Sunday, September 25

Bank of Canada Chief Says Job Not Done Despite Cooler Inflation


The Bank of Canada has more work to do in taming stubborn price pressures despite signs headline inflation may have peaked, Governor Tiff Macklem said.

Article content

(Bloomberg) — The Bank of Canada has more work to do in taming stubborn price pressures despite signs headline inflation may have peaked, Governor Tiff Macklem said.

Article content

Macklem delivered the hawkish message in a newspaper opinion piece Tuesday afternoon, hours after Statistics Canada reported that consumer price gains slowed to a 7.6% yearly pace in July on a steep drop in gasoline prices.

Details of the release showed underlying price pressures still building and rippling persistently throughout the economy, which increased market bets of another outsized interest-rate hike from Macklem and his officials next month.

“Tuesday’s inflation number offers a bit of relief, but unfortunately, it will take some time before inflation is back to normal,” the central banker said in the National Post. “We know our job is not done yet — it won’t be done until inflation gets back to the 2% target.”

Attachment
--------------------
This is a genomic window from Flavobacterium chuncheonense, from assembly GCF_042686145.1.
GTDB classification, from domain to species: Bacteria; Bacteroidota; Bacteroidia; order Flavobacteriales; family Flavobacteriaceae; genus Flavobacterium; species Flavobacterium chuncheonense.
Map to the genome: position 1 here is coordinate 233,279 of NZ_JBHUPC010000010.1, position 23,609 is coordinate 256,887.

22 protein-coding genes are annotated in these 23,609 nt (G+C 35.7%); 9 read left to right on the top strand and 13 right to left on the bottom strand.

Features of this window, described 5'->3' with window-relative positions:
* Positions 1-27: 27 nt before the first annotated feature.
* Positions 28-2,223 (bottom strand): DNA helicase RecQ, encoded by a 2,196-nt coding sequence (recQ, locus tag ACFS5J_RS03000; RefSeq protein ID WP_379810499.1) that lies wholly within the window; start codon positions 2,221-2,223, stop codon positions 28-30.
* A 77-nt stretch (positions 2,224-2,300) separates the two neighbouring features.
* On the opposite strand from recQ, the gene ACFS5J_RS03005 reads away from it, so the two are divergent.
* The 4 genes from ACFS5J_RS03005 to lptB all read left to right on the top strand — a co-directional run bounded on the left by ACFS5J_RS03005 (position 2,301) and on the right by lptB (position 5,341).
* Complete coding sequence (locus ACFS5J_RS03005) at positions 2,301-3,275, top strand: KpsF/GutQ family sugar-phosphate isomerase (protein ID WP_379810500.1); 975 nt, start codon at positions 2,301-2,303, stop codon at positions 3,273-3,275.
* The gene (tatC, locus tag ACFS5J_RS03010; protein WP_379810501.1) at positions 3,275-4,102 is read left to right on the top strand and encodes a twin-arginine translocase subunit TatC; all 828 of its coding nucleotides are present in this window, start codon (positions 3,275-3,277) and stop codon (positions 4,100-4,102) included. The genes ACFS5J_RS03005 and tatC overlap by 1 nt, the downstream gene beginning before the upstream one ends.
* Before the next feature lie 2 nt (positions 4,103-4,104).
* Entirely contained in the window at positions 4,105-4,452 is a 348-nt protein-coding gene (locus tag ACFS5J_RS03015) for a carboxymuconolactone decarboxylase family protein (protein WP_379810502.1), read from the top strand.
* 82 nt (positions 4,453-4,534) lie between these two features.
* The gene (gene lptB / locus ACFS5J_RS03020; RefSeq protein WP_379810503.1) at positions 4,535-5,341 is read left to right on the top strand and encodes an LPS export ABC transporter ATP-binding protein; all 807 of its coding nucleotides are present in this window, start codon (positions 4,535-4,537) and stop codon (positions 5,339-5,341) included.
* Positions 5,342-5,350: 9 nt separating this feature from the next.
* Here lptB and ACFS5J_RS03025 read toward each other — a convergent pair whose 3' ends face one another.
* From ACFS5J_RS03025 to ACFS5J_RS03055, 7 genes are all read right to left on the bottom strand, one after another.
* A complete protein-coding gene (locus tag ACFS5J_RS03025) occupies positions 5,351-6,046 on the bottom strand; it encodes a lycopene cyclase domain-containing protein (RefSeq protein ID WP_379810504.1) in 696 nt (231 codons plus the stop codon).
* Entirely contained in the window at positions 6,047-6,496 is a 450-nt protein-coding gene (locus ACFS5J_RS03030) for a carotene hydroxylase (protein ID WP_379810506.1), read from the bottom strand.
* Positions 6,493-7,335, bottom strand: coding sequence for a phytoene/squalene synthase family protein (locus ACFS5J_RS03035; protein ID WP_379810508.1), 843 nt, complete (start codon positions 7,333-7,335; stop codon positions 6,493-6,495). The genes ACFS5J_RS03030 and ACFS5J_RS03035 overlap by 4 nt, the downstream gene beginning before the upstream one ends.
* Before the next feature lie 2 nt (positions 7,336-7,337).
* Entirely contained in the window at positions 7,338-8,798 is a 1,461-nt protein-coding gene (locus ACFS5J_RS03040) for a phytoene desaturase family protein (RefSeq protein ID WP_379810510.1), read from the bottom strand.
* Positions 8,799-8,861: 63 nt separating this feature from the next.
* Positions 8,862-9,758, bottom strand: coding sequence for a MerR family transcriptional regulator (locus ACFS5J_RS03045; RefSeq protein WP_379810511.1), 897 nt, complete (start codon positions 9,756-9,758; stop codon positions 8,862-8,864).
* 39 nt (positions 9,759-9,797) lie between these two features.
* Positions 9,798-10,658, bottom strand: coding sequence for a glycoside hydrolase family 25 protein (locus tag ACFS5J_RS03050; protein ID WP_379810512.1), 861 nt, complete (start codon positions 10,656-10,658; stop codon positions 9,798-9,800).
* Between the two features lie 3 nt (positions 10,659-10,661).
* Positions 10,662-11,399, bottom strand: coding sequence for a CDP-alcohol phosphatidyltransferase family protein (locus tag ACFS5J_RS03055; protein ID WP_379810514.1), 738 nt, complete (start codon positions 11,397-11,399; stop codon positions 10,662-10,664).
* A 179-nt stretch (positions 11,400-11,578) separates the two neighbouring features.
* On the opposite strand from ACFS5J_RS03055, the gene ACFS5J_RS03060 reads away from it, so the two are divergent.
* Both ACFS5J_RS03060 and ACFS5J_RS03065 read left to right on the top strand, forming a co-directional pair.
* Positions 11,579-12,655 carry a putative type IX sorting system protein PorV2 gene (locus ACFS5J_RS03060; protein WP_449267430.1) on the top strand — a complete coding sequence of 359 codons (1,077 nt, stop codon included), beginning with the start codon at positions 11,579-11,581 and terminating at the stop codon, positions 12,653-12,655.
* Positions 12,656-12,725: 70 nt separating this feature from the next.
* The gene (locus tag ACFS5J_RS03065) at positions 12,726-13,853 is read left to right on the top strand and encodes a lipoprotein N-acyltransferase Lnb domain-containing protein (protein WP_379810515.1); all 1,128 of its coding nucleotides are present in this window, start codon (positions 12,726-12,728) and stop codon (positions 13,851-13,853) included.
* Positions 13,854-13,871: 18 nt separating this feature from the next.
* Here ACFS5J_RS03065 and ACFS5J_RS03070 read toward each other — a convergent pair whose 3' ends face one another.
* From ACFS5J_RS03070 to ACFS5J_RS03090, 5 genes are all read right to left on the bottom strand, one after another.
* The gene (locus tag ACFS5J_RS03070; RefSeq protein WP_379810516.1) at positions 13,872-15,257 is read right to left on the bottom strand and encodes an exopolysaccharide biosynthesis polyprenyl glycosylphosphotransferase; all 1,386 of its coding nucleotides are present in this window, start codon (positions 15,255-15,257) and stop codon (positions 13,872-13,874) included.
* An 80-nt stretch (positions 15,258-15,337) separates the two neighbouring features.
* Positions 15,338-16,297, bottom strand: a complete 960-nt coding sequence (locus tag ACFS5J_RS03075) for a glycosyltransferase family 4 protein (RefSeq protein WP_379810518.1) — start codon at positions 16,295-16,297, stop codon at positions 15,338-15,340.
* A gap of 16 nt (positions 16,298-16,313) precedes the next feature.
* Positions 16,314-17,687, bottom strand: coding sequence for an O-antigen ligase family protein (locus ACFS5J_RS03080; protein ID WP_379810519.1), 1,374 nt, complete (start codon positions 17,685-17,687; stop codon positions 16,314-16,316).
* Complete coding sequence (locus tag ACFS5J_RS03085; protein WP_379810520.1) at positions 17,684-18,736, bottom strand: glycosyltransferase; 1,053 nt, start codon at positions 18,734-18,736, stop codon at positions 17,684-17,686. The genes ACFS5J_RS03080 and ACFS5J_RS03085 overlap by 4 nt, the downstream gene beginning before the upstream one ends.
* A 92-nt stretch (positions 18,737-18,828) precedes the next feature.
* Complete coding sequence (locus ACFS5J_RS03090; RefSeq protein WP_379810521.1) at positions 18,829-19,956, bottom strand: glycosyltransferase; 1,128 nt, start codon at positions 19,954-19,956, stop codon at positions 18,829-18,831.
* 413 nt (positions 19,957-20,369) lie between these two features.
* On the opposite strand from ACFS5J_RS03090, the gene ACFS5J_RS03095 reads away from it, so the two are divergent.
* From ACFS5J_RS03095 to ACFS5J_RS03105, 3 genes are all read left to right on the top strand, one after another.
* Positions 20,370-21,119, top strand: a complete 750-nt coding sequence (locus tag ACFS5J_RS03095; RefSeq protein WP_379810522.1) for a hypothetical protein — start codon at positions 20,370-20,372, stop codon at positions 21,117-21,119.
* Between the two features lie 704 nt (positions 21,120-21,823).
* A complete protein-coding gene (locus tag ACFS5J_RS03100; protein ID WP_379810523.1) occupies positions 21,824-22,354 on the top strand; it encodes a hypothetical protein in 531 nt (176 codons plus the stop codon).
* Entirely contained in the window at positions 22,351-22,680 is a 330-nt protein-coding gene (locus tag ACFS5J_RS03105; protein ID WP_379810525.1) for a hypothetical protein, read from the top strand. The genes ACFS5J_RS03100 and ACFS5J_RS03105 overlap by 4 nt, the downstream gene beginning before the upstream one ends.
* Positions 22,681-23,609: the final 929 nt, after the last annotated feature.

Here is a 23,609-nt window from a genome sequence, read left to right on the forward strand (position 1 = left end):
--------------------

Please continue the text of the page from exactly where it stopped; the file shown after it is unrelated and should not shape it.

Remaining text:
Article content

Macklem’s comments and the sticky inflation reading firmed up conviction among traders in overnight swaps that the Bank of Canada will hike by as much as 75 basis points on Sept. 7 to rein in price pressures. The bank delivered a surprise full-percentage-point increase in July, which officials termed a “front-loading” of hikes.

Having held at an emergency pandemic low of 0.25%, the policy interest rate is now at 2.5% and economists expect it will reach at least 3.5% by the end of this year

“By acting forcefully in raising interest rates now, we are trying to avoid the need for even higher interest rates and a sharper slowing down the road,” Macklem wrote on Tuesday.

The opinion piece is Macklem’s second since taking over as governor in June 2020. A year ago, he took to the pages of the Financial Post to defend a three-month run of excessive consumer price gains.



financialpost.com